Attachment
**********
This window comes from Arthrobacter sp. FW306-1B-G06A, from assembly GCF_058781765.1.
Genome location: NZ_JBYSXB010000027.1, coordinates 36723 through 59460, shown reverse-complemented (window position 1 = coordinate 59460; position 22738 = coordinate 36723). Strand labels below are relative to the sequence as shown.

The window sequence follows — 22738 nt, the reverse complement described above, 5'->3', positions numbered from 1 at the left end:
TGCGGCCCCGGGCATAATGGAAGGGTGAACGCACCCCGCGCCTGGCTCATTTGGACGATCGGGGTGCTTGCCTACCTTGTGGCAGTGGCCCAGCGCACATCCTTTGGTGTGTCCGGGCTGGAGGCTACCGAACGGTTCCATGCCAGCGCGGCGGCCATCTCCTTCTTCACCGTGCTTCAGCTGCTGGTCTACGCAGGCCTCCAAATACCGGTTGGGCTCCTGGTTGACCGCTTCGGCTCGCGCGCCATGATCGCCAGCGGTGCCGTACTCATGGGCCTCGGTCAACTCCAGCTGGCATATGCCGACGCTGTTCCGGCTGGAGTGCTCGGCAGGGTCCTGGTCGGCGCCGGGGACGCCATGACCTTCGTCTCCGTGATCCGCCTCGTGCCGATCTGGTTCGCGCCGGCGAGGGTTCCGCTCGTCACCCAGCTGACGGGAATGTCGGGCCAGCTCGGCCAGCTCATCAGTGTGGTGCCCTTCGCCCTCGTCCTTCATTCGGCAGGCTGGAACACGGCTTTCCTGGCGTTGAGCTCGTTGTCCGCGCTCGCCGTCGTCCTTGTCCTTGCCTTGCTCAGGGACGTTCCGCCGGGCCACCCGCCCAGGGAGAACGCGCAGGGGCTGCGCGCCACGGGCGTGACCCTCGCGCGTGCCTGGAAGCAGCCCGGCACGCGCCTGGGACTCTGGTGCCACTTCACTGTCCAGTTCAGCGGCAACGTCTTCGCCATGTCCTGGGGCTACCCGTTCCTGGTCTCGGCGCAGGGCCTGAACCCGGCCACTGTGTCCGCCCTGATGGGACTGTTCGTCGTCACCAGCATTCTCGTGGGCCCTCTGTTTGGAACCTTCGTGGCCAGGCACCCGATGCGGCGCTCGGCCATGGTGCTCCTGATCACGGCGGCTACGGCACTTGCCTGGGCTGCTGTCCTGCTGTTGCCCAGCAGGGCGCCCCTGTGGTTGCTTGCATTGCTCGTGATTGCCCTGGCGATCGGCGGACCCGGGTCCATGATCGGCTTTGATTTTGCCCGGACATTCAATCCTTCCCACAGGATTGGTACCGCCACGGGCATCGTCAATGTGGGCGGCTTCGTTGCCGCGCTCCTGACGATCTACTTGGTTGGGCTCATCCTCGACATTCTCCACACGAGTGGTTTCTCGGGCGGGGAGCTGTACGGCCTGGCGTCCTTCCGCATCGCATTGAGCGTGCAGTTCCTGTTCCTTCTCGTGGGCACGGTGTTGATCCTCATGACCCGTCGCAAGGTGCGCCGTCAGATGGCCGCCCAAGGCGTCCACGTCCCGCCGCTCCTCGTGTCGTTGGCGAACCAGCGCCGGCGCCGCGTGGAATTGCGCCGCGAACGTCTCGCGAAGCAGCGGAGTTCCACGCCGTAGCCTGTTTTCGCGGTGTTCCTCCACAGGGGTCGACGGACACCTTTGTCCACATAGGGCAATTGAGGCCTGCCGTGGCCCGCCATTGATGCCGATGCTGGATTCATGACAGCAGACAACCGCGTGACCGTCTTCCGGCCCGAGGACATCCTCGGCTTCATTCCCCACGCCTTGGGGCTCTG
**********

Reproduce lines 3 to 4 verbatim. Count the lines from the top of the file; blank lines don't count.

The window sequence follows — 22738 nt, the reverse complement described above, 5'->3', positions numbered from 1 at the left end:
TGCGGCCCCGGGCATAATGGAAGGGTGAACGCACCCCGCGCCTGGCTCATTTGGACGATCGGGGTGCTTGCCTACCTTGTGGCAGTGGCCCAGCGCACATCCTTTGGTGTGTCCGGGCTGGAGGCTACCGAACGGTTCCATGCCAGCGCGGCGGCCATCTCCTTCTTCACCGTGCTTCAGCTGCTGGTCTACGCAGGCCTCCAAATACCGGTTGGGCTCCTGGTTGACCGCTTCGGCTCGCGCGCCATGATCGCCAGCGGTGCCGTACTCATGGGCCTCGGTCAACTCCAGCTGGCATATGCCGACGCTGTTCCGGCTGGAGTGCTCGGCAGGGTCCTGGTCGGCGCCGGGGACGCCATGACCTTCGTCTCCGTGATCCGCCTCGTGCCGATCTGGTTCGCGCCGGCGAGGGTTCCGCTCGTCACCCAGCTGACGGGAATGTCGGGCCAGCTCGGCCAGCTCATCAGTGTGGTGCCCTTCGCCCTCGTCCTTCATTCGGCAGGCTGGAACACGGCTTTCCTGGCGTTGAGCTCGTTGTCCGCGCTCGCCGTCGTCCTTGTCCTTGCCTTGCTCAGGGACGTTCCGCCGGGCCACCCGCCCAGGGAGAACGCGCAGGGGCTGCGCGCCACGGGCGTGACCCTCGCGCGTGCCTGGAAGCAGCCCGGCACGCGCCTGGGACTCTGGTGCCACTTCACTGTCCAGTTCAGCGGCAACGTCTTCGCCATGTCCTGGGGCTACCCGTTCCTGGTCTCGGCGCAGGGCCTGAACCCGGCCACTGTGTCCGCCCTGATGGGACTGTTCGTCGTCACCAGCATTCTCGTGGGCCCTCTGTTTGGAACCTTCGTGGCCAGGCACCCGATGCGGCGCTCGGCCATGGTGCTCCTGATCACGGCGGCTACGGCACTTGCCTGGGCTGCTGTCCTGCTGTTGCCCAGCAGGGCGCCCCTGTGGTTGCTTGCATTGCTCGTGATTGCCCTGGCGATCGGCGGACCCGGGTCCATGATCGGCTTTGATTTTGCCCGGACATTCAATCCTTCCCACAGGATTGGTACCGCCACGGGCATCGTCAATGTGGGCGGCTTCGTTGCCGCGCTCCTGACGATCTACTTGGTTGGGCTCATCCTCGACATTCTCCACACGAGTGGTTTCTCGGGCGGGGAGCTGTACGGCCTGGCGTCCTTCCGCATCGCATTGAGCGTGCAGTTCCTGTTCCTTCTCGTGGGCACGGTGTTGATCCTCATGACCCGTCGCAAGGTGCGCCGTCAGATGGCCGCCCAAGGCGTCCACGTCCCGCCGCTCCTCGTGTCGTTGGCGAACCAGCGCCGGCGCCGCGTGGAATTGCGCCGCGAACGTCTCGCGAAGCAGCGGAGTTCCACGCCGTAGCCTGTTTTCGCGGTGTTCCTCCACAGGGGTCGACGGACACCTTTGTCCACATAGGGCAATTGAGGCCTGCCGTGGCCCGCCATTGATGCCGATGCTGGATTCATGACAGCAGACAACCGCGTGACCGTCTTCCGGCCCGAGGACATCCTCGGCTTCATTCCCCACGCCTTGGGGCTCTG